The next time you find yourself at a gas pump or any other such freestanding point of sale, take the time to carefully inspect the card-reading device before you swipe your card. A gentle tug on the card slot should help reveal if it is authentic or not.

Phishing
Phishing is a scam in which fraudsters manipulate victims into providing sensitive information, usually via email. They do this by falsely claiming to be from a legitimate business with which the victim often conducts transactions. These emails, which are complete with counterfeit company logos, direct victims to websites that retain any information typed in by the victim or download harmful software onto the victim’s computer. For example, a fraudster sends you an email from a commonly used merchant or business, along with a link to a fictitious website that appears to be the merchant’s or business’ website. When you click on the link, you are routed to the fictitious website, where the site installs malware on your computer (a key logger) that captures your keystrokes. The malware is installed without any visible indicators, so you never realize that you are being watched every time you type a username, password, card number, expiration date, etc.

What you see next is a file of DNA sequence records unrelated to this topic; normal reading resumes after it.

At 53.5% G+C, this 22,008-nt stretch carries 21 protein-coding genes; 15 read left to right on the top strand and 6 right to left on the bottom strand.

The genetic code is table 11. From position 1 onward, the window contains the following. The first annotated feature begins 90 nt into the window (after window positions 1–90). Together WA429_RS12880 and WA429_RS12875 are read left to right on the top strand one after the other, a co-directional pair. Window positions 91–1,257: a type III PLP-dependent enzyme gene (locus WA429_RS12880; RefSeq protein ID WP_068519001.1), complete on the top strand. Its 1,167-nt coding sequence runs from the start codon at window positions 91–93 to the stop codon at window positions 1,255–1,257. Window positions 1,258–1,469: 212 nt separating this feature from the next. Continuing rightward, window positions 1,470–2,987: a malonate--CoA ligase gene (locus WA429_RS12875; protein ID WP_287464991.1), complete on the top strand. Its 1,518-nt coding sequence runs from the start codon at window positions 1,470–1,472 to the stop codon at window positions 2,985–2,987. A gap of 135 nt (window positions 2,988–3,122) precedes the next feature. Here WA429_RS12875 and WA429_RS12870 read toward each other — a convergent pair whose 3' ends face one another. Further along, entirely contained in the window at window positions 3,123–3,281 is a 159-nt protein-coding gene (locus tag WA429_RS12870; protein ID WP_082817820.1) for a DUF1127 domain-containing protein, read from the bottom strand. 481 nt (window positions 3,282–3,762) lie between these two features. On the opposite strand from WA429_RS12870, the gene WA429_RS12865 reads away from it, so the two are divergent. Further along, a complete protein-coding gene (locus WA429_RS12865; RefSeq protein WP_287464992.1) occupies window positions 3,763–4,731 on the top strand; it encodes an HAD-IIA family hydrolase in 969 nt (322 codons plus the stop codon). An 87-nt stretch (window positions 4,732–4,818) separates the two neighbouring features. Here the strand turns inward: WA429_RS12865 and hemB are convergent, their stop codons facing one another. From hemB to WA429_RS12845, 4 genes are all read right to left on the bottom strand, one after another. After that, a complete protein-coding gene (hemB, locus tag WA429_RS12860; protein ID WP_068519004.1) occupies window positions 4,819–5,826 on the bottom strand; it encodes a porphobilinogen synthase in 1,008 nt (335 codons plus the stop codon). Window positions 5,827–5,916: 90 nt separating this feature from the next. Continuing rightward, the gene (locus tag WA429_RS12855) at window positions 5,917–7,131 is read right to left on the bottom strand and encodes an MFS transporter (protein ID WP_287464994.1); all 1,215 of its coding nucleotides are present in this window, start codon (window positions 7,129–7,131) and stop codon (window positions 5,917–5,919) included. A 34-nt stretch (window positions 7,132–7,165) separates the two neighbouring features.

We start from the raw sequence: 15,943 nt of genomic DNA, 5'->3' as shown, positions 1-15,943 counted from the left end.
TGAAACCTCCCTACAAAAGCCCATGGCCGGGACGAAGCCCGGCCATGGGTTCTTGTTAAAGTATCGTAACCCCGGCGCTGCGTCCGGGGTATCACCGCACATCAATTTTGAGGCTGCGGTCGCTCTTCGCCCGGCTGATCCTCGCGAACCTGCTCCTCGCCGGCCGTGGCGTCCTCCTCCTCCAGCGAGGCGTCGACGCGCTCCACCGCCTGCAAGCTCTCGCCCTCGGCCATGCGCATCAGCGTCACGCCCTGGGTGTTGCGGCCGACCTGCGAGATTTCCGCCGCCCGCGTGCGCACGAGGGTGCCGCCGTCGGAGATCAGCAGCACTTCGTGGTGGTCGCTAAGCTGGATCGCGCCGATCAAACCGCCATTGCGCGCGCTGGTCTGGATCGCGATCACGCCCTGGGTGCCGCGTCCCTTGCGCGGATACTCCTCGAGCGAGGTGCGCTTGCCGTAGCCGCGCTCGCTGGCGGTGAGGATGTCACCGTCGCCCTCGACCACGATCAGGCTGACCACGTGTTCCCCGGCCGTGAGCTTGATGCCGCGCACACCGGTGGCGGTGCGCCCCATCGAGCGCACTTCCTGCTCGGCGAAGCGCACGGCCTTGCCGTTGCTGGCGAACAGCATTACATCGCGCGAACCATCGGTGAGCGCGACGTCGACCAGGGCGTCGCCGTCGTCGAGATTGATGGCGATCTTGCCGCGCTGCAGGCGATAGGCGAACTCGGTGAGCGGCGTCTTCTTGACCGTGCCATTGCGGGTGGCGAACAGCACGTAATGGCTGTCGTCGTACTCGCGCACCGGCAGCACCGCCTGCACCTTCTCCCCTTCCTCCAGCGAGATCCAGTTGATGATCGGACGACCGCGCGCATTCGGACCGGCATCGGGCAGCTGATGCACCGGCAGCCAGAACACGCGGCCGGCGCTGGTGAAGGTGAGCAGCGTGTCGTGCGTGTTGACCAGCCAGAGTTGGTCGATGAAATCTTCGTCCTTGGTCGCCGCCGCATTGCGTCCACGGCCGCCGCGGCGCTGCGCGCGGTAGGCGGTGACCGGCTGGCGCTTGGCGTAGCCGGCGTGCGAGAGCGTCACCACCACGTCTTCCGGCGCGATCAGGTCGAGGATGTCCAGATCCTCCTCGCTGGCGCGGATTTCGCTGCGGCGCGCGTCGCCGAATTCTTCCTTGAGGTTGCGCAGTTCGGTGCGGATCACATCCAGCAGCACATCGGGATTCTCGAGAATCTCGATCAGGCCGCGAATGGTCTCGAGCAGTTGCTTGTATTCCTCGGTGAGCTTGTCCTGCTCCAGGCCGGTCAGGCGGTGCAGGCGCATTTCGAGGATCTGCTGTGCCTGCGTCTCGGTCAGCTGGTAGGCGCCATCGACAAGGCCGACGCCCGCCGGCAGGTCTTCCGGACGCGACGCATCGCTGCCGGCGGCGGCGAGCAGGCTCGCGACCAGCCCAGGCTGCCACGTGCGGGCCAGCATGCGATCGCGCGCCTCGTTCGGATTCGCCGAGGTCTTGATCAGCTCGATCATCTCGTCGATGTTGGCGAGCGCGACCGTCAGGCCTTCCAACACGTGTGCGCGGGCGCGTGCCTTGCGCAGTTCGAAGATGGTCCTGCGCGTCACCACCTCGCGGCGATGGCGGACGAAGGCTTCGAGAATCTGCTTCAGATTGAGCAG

Always be wary of any email or text message that asks you to provide personal information by replying to a message or clicking on a link, especially when it is unsolicited. Phishing emails are usually littered with spelling mistakes, and the sender address may also sometimes appear suspect when you look close enough. Do not click on any links or images from unknown senders. Instead, hover over them with your mouse (without clicking on them) to confirm that they are routing you to official sites. If you are ever in doubt, play it safe and go directly to the business website yourself by typing the URL into your Web browser, or just call the company directly to confirm the legitimacy of the information request. Finally, only enter your credit or debit card information on secure websites that have “https” or a lock symbol that appears in the site address.